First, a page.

Lifting of federal Covid mask orders leaves Americans confused

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Earlier this week, the courts struck down federal mask orders that apply to public transportation like planes and trains. While the move was met with jubilation, with videos of patrons cheering spreading across social media, it was met with some confusion as well.

Mask orders of transportation are one of the final Covid requirement many Americans deal with day-to-day. The orders were instituted by the Centers for Disease Control and Prevention (CDC), at the federal level, forcing all localities to abide by them. 

Now with these orders removed, Americans will now only be required to follow local regulations, which can prove to be confusing for a person seeing headlines saying that masks are not needed anymore while still being asked to wear a mask some places locally.

Some cities like New York, Philadelphia and Boston will still require masks in some places, even without federal orders. Meanwhile, some cities like Washington D.C. chose to follow the federal government, and rescind orders along with the removal of the CDC order.

The striking down of mask orders comes as Covid continues to recede in the U.S. Cases have remained flat at 37,792 per day, with deaths plummeting 22 percent to 422 per day over the last seven days. The CDC also reports that only 0.5 percent of U.S. counties are considered to be of ‘high’ Covid risk. 

In New York City, along with San Francisco and Boston, public transit users will still have to wear masks on-board. Pictured: People on the New York City subway wear masks while traveling

In New York City, along with San Francisco and Boston, public transit users will still have to wear masks on-board. Pictured: People on the New York City subway wear masks while traveling

New York’s Metropolitan Transportation Authority  chose to keep mask orders in place this week, requiring residents of the Big Apple to still wear a mask on the subway, on busses and other forms of transit. Airports in the city, JFK International and LaGuardia will both require masks in the facility as well.

Nearby airports in New Jersey did drop the orders, though.

Residents of Boston will be required to wear masks on public trains and busses as well. San Francisco’s famous BART system will also still require patrons to wear masks.

A majority of medical facilities and nursing homes in America will still require masks as well, though Reuters does report that a few systems in the Midwest have dropped the requirements.

Some colleges and universities have reinstituted mask orders in recent months as well.  Four Washington D.C. area schools – American University, George Washington University, Georgetown University and Johns Hopkins University – have reinstated a mask mandate of some sort this to combat rising cases on campus.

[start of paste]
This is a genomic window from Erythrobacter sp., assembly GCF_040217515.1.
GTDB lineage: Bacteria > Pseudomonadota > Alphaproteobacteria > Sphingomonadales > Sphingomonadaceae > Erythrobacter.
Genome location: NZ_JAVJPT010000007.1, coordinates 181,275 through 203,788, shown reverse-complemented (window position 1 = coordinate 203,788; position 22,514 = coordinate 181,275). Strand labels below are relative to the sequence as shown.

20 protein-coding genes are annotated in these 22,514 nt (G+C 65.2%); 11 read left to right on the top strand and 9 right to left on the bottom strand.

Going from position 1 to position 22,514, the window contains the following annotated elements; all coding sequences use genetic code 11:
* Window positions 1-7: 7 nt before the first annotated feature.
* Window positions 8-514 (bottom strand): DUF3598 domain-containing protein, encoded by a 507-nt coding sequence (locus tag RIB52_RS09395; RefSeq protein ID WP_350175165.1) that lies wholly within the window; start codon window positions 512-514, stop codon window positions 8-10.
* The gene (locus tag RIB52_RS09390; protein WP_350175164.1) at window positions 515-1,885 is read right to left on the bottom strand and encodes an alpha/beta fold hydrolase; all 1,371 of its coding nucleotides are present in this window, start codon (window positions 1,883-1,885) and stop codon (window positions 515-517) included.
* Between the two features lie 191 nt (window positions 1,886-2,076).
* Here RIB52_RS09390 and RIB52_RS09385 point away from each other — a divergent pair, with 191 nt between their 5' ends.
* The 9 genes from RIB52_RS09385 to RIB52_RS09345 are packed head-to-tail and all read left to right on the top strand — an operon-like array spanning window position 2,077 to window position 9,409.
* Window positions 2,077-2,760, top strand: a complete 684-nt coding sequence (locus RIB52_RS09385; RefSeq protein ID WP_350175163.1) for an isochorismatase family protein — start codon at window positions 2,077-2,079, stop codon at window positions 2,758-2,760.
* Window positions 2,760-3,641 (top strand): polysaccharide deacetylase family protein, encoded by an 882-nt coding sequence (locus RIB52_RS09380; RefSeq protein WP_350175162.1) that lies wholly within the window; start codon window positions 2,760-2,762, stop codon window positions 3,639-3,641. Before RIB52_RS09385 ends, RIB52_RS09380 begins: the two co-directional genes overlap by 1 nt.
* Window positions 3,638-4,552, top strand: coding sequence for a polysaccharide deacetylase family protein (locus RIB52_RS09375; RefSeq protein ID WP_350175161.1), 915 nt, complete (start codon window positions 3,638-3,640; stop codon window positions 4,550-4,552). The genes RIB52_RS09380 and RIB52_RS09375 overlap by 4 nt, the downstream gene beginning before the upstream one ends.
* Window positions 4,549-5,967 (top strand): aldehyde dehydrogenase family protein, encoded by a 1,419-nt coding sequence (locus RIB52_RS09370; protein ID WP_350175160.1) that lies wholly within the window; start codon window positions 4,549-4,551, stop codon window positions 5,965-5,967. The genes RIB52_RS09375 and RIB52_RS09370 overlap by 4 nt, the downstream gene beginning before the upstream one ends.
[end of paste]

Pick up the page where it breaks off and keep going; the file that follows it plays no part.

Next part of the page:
Also in New York City, Columbia University also requires students to wear a mask in the classroom after a surge of cases struck the campus earlier this month. 

Mask mandates have also made a return in Philadelphia.

The City of Brotherly Love reinstated its mask mandate for all indoor public places, like schools, businesses, restaurants and government buildings, starting Monday.

Cases in the city have risen 140 percent over the past two weeks, to 273 per day. While the growth is rampant, case levels are still relatively low compared to the highs reached during the peak of the Omicron-variant fueled winter surge.

Private businesses around the country also have discretion to implement their own mask mandates – except in places where doing so is explicitly banned.

The change comes as a new version of the Omicron variant, and potentially a new threat during the pandemic, emerges around the nation.

For the first time Tuesday, the CDC included the BA.2.12.1 variant on its NOWCAST, with the strain making up 19 percent of sequenced cases in America. The sub-strain falls within the BA.2 lineage – which is in itself a sub-strain of the Omicron variant. 

The BA.2.12.1 strain (red) of Omicron has now been recognized as a separate threat by the CDC, making up 19% of sequenced COVID-19 cases per the agency's most recent update

The BA.2.12.1 strain (red) of Omicron has now been recognized as a separate threat by the CDC, making up 19% of sequenced COVID-19 cases per the agency’s most recent update

BA.2.12.1 (red) makes up more than half of Covid cases in the New York and New Jersey region, the only place where it has over taken the stealth variant as the nation's dominant strain. It was also first detected in New York last week

BA.2.12.1 (red) makes up more than half of Covid cases in the New York and New Jersey region, the only place where it has over taken the stealth variant as the nation’s dominant strain. It was also first detected in New York last week

Little is known about this version of the virus, though it is believed to have a 27 percent growth advantage over the original version of BA.2, though there is no evidence that it is more severe than its predecessor. 

This is now the third different version of Omicron – which in total makes up 100 percent of sequenced cases in the U.S. – to be categorized separately by health officials, a phenomenon that did not occur with previous versions of the virus.  

The BA.2.12.1 variant was first detected by officials in New York last week. The CDC reports that the strain is now dominant in the region – which also includes neighboring New Jersey – making up 52.3 percent of cases.

Since the discovery of the variant, Covid cases in New York have begun to grow, recording a 66 percent jump of the past two weeks.

New York City is recording increases as well, with daily case figures up nearly 50 percent over the last 14 days.

The CDC designated region that includes New Jersey and New York is the only one in America to have BA.2.12.1 be the dominant strain.

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